Bright Data gives companies access to public web data and enables them to gain new market share with relevant information.
Web data has become a key element in companies’ decision-making process, providing answers to the strategic questions they can ask themselves. Whether it’s setting prices, finding the most relevant product for a target market, or getting real-time information on consumer sentiment, web data is a real asset in knowing your market better, no matter the industry, and a competitive advantage over the competition to protect .
Because the Internet is the largest database in the world, the public data to be found there is endless, making it difficult for companies to figure out what can actually be useful to them. In this context, companies and organizations, especially in the financial sector, turn to Bright Data solutions.
How does Bright Data’s public web data collection solution work?
Finding the data that meets strategic needs can be a tedious task. Bright Data tools and products facilitate this process and provide access to verified, indexed and structured data.
Organizations can access prepackaged datasets that update in real-time to get a high-level view of the issues they want to address.
The Bright Data Collector, an automated tool for retrieving structured and ready-to-use web data in real time, also offers the possibility to collect specific data for specific needs.
What types of financial data can be collected? What are the benefits of collection for businesses?
The financial sector, which used to be reluctant to use public web data, is now one of its main users. Traditional data sources are no longer sufficient to provide them with a real-time, global and reliable picture of the market, so a middle ground has been found in using a mix of both.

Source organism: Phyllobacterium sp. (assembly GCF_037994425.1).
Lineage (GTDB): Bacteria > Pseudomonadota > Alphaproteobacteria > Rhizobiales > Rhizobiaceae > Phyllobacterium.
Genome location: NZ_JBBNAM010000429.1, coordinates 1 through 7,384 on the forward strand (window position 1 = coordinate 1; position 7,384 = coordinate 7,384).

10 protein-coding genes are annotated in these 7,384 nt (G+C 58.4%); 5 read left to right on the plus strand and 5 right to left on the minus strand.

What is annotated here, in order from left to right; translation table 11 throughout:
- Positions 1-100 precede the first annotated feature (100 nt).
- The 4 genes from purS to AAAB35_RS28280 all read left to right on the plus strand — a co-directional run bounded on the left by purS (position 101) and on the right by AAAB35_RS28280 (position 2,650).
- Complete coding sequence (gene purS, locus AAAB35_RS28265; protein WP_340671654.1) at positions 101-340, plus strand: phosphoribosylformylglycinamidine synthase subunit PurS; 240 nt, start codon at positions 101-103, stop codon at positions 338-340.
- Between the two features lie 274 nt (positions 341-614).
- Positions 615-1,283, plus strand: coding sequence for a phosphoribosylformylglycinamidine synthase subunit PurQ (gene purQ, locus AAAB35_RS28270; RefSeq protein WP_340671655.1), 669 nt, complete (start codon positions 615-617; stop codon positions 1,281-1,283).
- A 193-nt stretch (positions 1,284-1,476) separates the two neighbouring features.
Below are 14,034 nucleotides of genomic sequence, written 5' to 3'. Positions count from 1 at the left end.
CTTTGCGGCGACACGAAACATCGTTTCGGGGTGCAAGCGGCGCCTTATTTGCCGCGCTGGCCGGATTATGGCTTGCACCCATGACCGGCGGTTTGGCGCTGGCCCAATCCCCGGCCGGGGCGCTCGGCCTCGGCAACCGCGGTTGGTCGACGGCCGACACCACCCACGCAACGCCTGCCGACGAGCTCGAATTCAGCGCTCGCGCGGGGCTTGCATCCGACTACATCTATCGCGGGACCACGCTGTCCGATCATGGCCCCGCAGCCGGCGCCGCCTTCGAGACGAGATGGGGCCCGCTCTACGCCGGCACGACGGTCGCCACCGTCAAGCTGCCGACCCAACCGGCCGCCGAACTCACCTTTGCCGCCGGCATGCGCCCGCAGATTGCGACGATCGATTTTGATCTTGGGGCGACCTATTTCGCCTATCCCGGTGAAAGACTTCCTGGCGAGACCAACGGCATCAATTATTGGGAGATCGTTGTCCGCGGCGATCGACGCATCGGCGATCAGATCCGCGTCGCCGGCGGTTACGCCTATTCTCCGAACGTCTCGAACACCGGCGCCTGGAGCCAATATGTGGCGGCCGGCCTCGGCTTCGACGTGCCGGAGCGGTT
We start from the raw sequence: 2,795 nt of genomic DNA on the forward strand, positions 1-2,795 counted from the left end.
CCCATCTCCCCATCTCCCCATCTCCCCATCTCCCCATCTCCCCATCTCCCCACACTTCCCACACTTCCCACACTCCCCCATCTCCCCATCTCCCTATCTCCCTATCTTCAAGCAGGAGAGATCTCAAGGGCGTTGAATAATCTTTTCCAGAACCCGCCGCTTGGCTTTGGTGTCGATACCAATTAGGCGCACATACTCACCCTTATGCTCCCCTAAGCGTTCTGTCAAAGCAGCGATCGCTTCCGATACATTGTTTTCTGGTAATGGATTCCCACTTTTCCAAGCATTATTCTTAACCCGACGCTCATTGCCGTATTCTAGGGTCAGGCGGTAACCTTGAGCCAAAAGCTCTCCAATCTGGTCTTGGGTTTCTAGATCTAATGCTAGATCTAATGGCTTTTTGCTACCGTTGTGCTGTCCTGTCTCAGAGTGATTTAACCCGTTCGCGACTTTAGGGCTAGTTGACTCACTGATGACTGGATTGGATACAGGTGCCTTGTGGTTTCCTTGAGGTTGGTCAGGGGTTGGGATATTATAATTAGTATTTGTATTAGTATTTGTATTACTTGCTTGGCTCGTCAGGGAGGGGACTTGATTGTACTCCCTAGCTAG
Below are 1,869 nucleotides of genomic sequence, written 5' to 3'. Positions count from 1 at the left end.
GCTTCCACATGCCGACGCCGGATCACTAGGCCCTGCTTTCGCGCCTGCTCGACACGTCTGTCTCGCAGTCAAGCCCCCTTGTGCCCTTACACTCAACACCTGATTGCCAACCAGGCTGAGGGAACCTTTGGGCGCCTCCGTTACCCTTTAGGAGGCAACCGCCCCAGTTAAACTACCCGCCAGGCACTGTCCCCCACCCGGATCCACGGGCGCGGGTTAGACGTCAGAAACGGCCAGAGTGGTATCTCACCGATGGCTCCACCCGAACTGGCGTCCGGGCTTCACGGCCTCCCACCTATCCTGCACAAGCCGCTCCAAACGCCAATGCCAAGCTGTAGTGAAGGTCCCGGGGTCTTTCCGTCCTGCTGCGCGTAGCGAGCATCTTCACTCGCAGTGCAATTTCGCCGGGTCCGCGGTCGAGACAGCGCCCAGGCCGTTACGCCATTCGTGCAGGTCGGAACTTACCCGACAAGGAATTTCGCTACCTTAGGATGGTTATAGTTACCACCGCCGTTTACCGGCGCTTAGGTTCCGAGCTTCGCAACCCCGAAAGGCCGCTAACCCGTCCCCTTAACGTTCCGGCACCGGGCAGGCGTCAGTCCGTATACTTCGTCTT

Alternate data or legacy data comes from external public sources that can be generated by consumers, businesses, governments, etc. These data sources include consumer opinions on social media, product opinions, search engine data, geolocation information, government laws and permits, consumer digital transaction information, and more.
All this data is publicly available and is used today by financial service providers to get a better overview of the market or assess trends before investing.
Some financial institutions are also interested in archived public data to study it and make predictions based on the past. By reviewing the datasets created, they can get a better picture of business trends and prospects, market indicators, risk factors, changes in public opinion or behavior. These data points can also help analyze product demand based on geolocation and help real estate investors identify an area’s sales potential.
How is the collected data used?
Alternative data is used by investment management firms to identify new investment products and opportunities, track strategic company moves, gain predictive insights into financial markets, and analyze financial markets to optimize strategies. 74% of alternative funds and 57% of banks now use alternative data to support their decision-making processes. According to the Financial Times, the number of data analysts hired by investment organizations and financial services firms to better understand and use this data is growing exponentially.
The benefits offered by alternative dates are significant. This is all the more useful data to feed into AI tools, patterns and trends, and opportunities to gain an edge over the competition.